In December 2003, a violent clash over scarce water and land resources led to the displacement of 19,000 people in the border.

In 2004, the Ethiopian government held a referendum to settle the territorial dispute. The official results of the referendum gave about 80 percent of the disputed districts to Oromia Regional State.

But in December 2005, all hell broke loose when the federal government attempted to enforce the results of the vote. According to Relief Web International, tens of thousands of people have been displaced from both regions forcing the Ethiopian government to defer to transfer of the districts that have voted to be redistricted as part of Oromia Regional State. Things remained relatively quiet since then.

How did the latest conflict begin?

In April 2017, violent conflicts were reported in the southern border town of Moyale where members from both Oromo and Ethiopian Somali ethnic groups were killed. The cause of the violence again was scarce water and land resources. During the same month, the Ethiopian government announced that the two regions have agreed to rearrange their boundaries per the outcome of the 2004 referendum. This was when the conflict picked up and reached the level of violence that was last seen in 2005. Authorities and activists from both Oromia and Ethiopia-Somali started to trade accusations of unleashing paramilitary groups against civilians. While most Oromo activists on social media refuse to view the latest conflict in ethnic terms, the civilians caught in the conflict are actually divided largely along ethnic lines.

Last week, at least 32 people were killed both in Oromia and Somali regions. Thousands of Oromos have been fleeing the Somali Region as they have come to be a target of violence.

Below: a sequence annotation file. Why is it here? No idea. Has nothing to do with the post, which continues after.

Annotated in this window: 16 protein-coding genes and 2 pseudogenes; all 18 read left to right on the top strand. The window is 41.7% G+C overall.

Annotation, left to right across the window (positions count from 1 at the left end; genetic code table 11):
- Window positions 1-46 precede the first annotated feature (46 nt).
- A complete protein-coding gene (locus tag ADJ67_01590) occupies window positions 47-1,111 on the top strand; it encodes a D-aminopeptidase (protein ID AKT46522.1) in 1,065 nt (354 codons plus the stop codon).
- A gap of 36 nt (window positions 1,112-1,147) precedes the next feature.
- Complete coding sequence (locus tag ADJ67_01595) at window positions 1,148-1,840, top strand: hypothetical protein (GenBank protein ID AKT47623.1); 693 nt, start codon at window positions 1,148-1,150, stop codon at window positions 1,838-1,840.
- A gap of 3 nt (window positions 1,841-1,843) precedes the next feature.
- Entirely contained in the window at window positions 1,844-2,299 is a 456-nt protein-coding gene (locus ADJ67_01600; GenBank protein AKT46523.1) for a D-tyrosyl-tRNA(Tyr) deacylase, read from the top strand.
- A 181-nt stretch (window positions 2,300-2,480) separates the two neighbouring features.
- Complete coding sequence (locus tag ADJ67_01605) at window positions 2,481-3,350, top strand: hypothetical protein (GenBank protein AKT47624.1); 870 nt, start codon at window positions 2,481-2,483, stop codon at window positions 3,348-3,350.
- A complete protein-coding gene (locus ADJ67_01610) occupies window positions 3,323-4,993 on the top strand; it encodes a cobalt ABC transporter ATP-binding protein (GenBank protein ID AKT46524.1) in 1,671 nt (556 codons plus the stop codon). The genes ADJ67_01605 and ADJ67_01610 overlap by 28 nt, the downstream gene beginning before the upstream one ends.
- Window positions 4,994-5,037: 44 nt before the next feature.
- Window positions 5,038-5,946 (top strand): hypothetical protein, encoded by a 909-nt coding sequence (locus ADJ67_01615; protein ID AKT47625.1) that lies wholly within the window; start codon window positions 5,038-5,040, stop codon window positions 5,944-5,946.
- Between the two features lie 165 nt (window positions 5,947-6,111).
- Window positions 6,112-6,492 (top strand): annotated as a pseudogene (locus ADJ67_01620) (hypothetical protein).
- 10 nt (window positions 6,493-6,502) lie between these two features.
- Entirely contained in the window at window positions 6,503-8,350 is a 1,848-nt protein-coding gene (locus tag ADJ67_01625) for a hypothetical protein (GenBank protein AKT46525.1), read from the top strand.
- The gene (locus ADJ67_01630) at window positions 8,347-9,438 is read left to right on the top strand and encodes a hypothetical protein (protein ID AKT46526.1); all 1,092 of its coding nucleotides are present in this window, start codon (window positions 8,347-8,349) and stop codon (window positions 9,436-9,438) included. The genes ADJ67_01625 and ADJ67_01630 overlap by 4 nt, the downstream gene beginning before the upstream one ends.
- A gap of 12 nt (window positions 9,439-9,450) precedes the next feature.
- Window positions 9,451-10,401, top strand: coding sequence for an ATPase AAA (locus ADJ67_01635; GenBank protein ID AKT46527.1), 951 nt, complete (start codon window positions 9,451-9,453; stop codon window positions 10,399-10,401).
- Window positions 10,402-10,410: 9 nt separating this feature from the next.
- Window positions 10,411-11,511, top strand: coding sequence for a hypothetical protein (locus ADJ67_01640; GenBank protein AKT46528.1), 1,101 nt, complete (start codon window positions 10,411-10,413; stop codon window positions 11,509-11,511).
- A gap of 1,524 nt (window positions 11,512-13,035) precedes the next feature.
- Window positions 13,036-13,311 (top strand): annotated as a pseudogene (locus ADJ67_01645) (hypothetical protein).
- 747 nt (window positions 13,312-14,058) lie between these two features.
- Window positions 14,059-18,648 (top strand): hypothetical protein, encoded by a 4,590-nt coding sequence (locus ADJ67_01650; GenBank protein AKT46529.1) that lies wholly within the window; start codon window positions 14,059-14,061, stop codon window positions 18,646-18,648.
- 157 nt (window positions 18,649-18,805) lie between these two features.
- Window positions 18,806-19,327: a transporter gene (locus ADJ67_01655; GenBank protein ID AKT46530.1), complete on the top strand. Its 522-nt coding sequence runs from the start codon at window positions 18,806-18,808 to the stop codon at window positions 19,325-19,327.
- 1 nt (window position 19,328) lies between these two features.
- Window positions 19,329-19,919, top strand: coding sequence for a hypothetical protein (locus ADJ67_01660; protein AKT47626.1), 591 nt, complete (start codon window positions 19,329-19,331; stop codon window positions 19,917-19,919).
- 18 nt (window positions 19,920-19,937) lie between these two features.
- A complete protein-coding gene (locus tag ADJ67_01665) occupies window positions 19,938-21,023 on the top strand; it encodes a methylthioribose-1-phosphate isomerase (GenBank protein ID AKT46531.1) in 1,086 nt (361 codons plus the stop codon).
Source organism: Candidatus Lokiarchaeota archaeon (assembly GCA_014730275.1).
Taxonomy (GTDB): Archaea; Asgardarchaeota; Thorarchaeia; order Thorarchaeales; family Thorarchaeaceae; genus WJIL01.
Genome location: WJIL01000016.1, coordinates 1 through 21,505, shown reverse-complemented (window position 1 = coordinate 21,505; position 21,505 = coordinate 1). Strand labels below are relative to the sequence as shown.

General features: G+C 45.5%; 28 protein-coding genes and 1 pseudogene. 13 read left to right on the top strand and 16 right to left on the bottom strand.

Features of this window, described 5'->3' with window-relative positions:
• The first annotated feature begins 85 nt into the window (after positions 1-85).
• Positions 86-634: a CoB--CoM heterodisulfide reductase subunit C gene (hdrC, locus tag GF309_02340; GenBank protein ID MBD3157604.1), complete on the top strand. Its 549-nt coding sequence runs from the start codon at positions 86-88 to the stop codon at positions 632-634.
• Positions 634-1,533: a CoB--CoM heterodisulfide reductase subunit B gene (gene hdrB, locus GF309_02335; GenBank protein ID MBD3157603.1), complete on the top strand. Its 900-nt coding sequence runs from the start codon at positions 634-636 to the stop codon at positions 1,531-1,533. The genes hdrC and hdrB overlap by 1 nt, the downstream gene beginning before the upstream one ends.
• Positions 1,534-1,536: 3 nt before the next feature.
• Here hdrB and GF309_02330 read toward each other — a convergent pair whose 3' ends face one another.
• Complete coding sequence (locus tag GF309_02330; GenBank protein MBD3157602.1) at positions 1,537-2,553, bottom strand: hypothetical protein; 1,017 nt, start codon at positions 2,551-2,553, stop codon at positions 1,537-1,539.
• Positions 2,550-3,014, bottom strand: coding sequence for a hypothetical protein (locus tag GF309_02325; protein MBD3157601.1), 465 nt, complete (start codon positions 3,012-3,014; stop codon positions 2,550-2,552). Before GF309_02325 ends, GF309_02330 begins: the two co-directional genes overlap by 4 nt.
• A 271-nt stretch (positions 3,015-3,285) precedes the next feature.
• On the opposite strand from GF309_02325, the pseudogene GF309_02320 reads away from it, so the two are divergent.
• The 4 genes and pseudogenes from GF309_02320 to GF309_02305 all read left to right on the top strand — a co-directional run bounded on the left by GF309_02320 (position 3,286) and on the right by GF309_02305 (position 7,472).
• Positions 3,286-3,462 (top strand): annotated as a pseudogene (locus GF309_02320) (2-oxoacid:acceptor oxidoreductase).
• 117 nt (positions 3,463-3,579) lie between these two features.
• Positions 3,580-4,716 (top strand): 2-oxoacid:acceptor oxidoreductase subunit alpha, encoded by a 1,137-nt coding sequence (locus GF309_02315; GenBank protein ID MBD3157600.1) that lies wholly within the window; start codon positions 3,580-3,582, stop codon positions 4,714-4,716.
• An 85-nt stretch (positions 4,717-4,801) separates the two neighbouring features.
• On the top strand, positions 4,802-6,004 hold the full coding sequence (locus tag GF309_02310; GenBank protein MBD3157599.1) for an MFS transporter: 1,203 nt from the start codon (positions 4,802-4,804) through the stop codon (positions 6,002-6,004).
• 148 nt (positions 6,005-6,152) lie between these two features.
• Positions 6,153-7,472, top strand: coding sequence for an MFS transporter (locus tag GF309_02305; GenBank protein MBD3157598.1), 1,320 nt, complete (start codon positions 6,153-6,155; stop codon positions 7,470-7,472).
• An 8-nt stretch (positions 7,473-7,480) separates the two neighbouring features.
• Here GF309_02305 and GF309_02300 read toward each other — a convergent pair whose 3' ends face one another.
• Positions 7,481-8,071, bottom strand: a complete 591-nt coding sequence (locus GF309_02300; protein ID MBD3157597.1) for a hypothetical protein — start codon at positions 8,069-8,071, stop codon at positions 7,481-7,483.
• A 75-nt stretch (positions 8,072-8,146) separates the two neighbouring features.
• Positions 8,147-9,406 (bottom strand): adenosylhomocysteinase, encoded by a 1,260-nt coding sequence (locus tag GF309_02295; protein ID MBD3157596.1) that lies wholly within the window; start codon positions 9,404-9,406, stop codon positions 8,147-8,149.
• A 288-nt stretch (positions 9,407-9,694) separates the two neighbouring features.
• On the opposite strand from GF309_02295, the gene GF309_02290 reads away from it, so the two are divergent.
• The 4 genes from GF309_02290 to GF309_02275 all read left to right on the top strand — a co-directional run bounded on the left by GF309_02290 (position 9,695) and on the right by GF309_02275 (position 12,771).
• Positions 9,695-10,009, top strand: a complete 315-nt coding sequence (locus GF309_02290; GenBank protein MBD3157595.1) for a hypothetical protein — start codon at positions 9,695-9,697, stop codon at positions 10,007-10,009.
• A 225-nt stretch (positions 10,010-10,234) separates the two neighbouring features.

What has the Federal Government done about it?

According to the state media, the Federal Government has stepped in to protect civilians. However, many see the government’s role with suspicion. Some even accused the government of deliberately stoking tensions and exploiting political fissures among different ethnic groups in the country to control the growing discontent in Ethiopia. (…)

Many Oromos fervently blame the TPLF for manufacturing the conflict by pitting the Ethiopian Somalis against the Oromos. They are convinced that the conflict is the work of TPLF military personnel that are based in Somali region. Other Ethiopians tend to blame Ethiopia’s ethnic based federal government structure that defined communities based on ethnic identity.

Meet the parties at the center of the conflict

The violence this year has created a bitter dispute between Somali and Oromo politicians on a scale not seen before. Many Oromo politicians and opposition activists attribute much of the violence to a paramilitary group known as ‘Liyou Police’. They both claim that ‘Liyou Police’ is no longer an anti-insurgency military group limited in Somali region. However, Oromo opposition activists take their  allegation a little further by describing  ‘Liyou Police’ as an invading force that enjoy the overt assistance of Tigrayan military personnel. One of the primary demands of the protest that was held in  August 2017 was the removal of ‘Liyou Police’ from disputed districts in Oromia. (…) ‘Liyou Police’ was created in 2007, after some sections of the Somalis from the Ogaden clan took up arms against Ethiopian government, alleging mistreatment under the Tigrayan-dominated government of Ethiopia. The Ogaden clan members of Ethiopian Somali have long had grievances against the Ethiopian government. They account for 80 to 90 percent of the Somali population in Ethiopia.